June 24, 2016 |
A Delaware County podiatrist is one of 301 individuals charged in a nationwide Medicare-fraud bust spanning 36 federal districts and involving approximately $900 million in fraudulent payments. Stephen A. Monaco, 59, of Broomall, was charged with submitting $5 million in false claims to Medicare, Medicaid, and four private insurers through his Havertown practice, A Foot Above Podiatry, U.S. Attorney Zane David Memeger announced Wednesday. Between 2008 and 2014, prosecutors say, Monaco submitted claims for procedures that did not take place, and procedures that were medically unnecessary and therefore not reimbursable by Medicare and other insurance companies.
June 6, 2016 |
When the feds closed Brotherly Love Ambulance Inc. in October 2011 amid allegations of Medicare fraud, the owner's son quickly opened his own ambulance company and picked up where his mother had left off. For a while, anyway. Bassem Kuran, who also was a driver for Brotherly Love, is to be arraigned this month for making false statements in a healthcare matter, related to his operation of VIP Ambulance Inc. For years, teams of federal officials have been trying to stamp out this "whack-a-mole" pattern of one fraudulent ambulance operator shutting down only to have another - sometimes headed by a friend or family member - replace it. But since 2014, authorities have hit on an effective strategy.
May 18, 2016 |
The owner of a defunct Northeast Philadelphia ambulance company was charged with Medicare fraud for transporting patients who could walk and did not meet the federal program's requirements for ambulance services, the U.S. Attorney for the Eastern District of Pennsylvania said Monday. Bassem Kuran, who was the sole owner of VIP Ambulance Inc., applied to participate in Medicare in October 2011, soon after his previous employer, Brotherly Love Ambulance Inc. was shut down for the same type of fraud.
July 30, 2014 |
Anna Mudrova, 41, of Huntingdon Valley, received an eight-year prison term for her role in a Medicare fraud involving Penn Choice Ambulance Inc., which operated from Huntingdon Valley Camp Hill, Pa. Mudrova's scheme involved more than $3.6 million in fraudulent Medicare claims, according to the U.S. Attorney for the Eastern District of Pennsylvania. Mudrova and other defendants who worked for Penn Choice falsified reports to make it seem like patients needed ambulance transport when they didn't.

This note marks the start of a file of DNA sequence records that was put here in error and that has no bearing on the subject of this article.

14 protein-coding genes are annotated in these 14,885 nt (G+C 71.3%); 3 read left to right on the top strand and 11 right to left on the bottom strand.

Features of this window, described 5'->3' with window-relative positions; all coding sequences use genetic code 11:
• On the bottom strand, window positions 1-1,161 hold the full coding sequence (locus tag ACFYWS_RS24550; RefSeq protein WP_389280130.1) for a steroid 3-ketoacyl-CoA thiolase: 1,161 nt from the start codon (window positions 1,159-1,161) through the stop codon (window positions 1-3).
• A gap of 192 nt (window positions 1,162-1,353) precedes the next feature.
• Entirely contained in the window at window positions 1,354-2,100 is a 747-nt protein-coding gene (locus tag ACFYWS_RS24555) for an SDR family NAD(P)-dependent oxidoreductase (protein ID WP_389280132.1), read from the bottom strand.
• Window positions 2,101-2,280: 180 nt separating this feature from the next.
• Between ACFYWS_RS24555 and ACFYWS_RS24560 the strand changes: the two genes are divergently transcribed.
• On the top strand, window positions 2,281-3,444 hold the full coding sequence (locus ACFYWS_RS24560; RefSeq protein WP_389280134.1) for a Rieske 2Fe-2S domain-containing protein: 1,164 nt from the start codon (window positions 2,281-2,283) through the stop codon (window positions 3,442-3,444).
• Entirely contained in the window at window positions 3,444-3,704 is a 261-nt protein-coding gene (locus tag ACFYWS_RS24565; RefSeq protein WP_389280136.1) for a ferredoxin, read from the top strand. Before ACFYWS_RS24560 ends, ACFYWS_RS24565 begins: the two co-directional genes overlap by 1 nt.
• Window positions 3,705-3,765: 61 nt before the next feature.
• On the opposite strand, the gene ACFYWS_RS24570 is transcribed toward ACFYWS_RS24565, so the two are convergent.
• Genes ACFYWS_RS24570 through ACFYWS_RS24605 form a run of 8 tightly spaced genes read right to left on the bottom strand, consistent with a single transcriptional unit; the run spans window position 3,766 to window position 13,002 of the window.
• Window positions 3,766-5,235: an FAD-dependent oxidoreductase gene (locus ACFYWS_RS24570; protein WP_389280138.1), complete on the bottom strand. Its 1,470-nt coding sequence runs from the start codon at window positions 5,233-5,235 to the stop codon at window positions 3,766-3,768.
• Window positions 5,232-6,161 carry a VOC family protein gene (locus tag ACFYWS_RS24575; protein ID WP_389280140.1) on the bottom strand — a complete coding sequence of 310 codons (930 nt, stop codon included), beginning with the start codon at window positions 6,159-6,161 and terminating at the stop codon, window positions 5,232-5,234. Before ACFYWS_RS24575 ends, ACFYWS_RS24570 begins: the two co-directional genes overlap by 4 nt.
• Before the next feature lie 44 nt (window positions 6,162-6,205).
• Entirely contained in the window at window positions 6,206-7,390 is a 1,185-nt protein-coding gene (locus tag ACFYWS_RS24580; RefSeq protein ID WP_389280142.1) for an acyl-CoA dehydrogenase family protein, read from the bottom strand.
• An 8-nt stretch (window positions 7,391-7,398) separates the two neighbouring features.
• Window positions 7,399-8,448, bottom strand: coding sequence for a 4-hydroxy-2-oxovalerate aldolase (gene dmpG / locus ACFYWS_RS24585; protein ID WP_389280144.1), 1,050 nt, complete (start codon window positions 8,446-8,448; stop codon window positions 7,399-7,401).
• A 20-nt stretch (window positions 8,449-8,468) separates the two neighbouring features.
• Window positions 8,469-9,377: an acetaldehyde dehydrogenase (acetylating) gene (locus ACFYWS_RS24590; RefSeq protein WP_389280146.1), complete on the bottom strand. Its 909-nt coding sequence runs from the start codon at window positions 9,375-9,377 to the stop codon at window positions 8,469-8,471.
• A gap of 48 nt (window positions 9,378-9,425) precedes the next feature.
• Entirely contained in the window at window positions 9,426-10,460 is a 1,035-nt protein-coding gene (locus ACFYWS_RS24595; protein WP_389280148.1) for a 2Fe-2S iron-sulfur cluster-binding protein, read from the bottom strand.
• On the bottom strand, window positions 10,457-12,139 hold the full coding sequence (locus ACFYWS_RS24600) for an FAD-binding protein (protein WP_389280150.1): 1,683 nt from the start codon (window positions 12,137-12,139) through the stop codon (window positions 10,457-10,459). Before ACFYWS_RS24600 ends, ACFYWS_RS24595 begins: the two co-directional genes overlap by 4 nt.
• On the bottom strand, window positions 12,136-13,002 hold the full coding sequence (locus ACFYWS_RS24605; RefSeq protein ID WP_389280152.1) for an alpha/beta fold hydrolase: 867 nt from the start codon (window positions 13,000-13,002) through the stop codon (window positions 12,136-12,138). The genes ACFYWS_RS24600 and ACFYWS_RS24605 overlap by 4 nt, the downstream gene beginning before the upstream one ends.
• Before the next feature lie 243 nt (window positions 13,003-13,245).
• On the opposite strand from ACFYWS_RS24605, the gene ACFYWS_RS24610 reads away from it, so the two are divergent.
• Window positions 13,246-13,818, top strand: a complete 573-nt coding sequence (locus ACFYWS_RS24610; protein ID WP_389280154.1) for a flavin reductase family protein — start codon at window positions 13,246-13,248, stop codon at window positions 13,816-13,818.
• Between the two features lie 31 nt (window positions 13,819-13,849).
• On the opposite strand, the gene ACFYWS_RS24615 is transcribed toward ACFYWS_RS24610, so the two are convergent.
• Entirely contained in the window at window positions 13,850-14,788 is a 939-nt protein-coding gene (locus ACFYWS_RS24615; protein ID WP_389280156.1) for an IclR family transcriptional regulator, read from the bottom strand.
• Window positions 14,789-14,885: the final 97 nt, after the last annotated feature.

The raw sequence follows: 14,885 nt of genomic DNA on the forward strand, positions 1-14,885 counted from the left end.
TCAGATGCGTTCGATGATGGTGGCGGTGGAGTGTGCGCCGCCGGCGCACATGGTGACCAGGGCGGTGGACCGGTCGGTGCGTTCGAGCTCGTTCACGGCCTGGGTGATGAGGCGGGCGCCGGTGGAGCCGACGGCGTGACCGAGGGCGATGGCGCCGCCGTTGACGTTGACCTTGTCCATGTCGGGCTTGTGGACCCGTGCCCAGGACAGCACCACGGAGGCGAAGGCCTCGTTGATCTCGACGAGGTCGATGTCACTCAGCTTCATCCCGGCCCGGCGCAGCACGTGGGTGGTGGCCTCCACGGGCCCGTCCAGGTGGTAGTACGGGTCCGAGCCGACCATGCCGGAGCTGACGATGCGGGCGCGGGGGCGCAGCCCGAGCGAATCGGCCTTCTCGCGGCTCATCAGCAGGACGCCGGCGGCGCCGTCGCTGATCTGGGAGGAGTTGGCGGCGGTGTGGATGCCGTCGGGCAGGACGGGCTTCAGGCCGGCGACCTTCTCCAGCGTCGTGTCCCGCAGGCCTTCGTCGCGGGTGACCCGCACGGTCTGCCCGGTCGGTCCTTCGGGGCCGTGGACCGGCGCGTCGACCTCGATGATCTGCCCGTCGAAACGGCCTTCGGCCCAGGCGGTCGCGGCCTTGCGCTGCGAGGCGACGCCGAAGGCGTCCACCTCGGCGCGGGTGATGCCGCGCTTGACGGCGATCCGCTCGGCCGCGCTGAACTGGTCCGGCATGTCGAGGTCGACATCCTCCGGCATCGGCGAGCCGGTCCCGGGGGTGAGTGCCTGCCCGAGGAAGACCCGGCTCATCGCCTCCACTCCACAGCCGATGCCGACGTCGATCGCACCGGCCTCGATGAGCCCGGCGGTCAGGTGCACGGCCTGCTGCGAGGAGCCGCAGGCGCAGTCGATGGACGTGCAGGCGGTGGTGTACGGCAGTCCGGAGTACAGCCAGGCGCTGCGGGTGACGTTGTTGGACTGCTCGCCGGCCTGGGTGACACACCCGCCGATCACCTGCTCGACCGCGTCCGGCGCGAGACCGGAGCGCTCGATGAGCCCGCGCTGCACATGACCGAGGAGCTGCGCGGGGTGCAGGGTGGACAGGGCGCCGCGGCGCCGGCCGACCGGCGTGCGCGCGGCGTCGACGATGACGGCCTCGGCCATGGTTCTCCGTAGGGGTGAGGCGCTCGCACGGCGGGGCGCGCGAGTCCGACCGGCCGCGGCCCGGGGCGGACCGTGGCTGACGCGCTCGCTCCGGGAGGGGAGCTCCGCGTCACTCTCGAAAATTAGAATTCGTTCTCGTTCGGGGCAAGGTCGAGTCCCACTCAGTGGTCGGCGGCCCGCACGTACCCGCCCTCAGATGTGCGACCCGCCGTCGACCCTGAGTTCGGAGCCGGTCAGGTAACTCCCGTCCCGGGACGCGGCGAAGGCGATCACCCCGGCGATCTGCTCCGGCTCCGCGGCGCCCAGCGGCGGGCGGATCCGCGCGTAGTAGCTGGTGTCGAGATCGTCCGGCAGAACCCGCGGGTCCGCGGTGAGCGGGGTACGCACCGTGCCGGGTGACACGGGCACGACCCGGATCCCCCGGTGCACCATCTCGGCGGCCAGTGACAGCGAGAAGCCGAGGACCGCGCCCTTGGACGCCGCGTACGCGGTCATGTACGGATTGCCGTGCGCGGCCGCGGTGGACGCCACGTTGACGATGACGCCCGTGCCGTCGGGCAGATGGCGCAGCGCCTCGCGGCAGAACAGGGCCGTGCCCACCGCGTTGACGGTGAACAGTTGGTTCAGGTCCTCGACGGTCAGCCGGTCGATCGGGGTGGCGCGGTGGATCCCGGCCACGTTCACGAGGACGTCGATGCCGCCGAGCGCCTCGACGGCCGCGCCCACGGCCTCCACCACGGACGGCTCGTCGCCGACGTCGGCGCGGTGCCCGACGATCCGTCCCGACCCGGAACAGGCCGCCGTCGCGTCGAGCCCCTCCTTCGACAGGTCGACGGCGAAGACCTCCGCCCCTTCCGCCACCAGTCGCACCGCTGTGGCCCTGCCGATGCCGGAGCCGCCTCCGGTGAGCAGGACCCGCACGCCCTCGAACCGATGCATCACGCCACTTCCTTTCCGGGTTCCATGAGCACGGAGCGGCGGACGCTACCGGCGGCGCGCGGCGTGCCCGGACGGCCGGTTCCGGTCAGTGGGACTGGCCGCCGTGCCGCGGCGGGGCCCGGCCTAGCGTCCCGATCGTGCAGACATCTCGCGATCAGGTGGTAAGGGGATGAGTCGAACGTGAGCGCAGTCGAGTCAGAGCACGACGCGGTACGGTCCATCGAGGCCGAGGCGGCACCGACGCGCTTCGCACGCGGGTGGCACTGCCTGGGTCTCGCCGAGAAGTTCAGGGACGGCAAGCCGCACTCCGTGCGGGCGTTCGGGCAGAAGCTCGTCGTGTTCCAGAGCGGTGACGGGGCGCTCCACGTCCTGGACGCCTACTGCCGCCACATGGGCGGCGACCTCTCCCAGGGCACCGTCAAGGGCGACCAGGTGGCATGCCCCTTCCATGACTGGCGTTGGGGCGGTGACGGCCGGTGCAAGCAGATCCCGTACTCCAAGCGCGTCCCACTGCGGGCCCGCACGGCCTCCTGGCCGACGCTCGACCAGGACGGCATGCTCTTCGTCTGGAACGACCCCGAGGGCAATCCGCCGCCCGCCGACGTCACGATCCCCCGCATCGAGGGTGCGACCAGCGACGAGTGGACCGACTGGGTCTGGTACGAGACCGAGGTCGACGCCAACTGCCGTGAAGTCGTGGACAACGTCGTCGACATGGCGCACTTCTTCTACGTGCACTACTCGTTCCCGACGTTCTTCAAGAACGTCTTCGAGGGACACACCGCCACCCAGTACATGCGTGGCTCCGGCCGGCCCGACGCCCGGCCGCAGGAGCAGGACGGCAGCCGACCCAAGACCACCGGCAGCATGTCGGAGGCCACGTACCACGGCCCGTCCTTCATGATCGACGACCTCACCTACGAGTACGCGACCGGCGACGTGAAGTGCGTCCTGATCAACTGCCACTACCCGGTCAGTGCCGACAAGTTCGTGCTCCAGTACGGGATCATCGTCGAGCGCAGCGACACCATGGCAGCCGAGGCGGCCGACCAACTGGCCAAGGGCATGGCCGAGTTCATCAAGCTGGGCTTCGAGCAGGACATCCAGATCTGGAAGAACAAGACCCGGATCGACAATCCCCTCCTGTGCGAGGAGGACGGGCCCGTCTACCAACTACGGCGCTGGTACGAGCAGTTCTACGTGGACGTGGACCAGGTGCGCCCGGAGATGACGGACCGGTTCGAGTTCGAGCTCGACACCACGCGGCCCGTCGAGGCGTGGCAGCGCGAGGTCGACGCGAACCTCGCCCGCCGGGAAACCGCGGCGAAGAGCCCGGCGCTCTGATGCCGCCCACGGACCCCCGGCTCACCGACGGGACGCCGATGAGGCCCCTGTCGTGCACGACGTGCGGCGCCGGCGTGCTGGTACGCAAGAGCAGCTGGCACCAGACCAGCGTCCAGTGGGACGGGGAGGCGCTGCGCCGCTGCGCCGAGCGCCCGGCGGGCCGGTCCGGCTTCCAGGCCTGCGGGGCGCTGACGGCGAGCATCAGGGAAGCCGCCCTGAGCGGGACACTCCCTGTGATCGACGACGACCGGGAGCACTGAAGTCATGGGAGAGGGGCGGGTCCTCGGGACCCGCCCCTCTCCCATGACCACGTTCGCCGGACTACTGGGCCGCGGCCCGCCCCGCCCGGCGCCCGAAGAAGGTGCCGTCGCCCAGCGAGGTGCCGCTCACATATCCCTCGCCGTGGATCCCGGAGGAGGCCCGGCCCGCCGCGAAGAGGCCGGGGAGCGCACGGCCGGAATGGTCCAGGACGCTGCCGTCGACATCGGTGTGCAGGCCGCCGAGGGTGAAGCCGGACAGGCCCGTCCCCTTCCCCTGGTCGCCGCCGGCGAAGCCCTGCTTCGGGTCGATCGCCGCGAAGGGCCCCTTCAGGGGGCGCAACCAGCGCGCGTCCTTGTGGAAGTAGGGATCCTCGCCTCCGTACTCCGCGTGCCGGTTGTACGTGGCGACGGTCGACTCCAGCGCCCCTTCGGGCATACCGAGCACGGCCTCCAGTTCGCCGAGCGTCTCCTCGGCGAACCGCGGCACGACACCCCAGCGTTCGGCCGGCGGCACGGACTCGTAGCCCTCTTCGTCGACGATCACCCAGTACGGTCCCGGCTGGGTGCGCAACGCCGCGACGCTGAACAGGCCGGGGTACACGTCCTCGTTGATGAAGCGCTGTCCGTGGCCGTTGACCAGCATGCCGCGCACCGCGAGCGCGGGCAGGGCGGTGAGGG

July 28, 2014 |
In a bid to cut Medicare spending and help pay for health-care changes, the Obama administration has significantly expanded audits designed to recover improper payments from health-care providers. "We are taking, I would say, a brutal spanking, those that are fully compliant and within regulation," said Tim Fox, founder and chief executive of Fox Rehabilitation, a Cherry Hill company that provides physical therapy and other services to the elderly. "It's dead easy to commit fraud under Medicare, and that's why there's so much fraud and abuse out there," Fox said.
July 2, 2014
Area ambulance companies are facing deserved scrutiny for their disproportionate share of the nation's outsize health-care costs. The Philadelphia region's ambulance companies raked in 64 percent more than the national average in Medicare payments in 2012; 33 local companies collected 10 times the average. No wonder Medicare has stopped new company enrollments while it sorts out the fraud. Federal authorities have brought charges involving eight local companies since 2011. Last week, operators of Life Support Corp.
June 23, 2014 |
A VETERAN federal prosecutor passionately told a judge yesterday that Alex Pugman, a leading defendant in a Medicare fraud case, "was without a doubt the most exceptional cooperator I have worked with. " Pugman, who was the director and co-owner of the now-defunct Home Care Hospice in Northeast Philly, helped explain the roles of other participants in the scheme, pointed out the fraud in the agency's records, and testified at two grand juries and at three trials, Assistant U.S. Attorney Suzanne Ercole said.
September 27, 2013 |
A federal grand jury has charged a Philadelphia couple that ran an ambulance service with allegedly filing $4.4 million in fraudulent Medicare claims for transporting patients who did not need the service. Beana Bell, who owns Superior EMS Ambulance Co. in Huntingdon Valley, and her husband, Vadim Fleshler, are accused of recruiting and paying dialysis patients up to $500 a month to use their service, even when the patients could walk. Fleshler, 32, and Bell, 31, were arrested Wednesday morning by federal agents.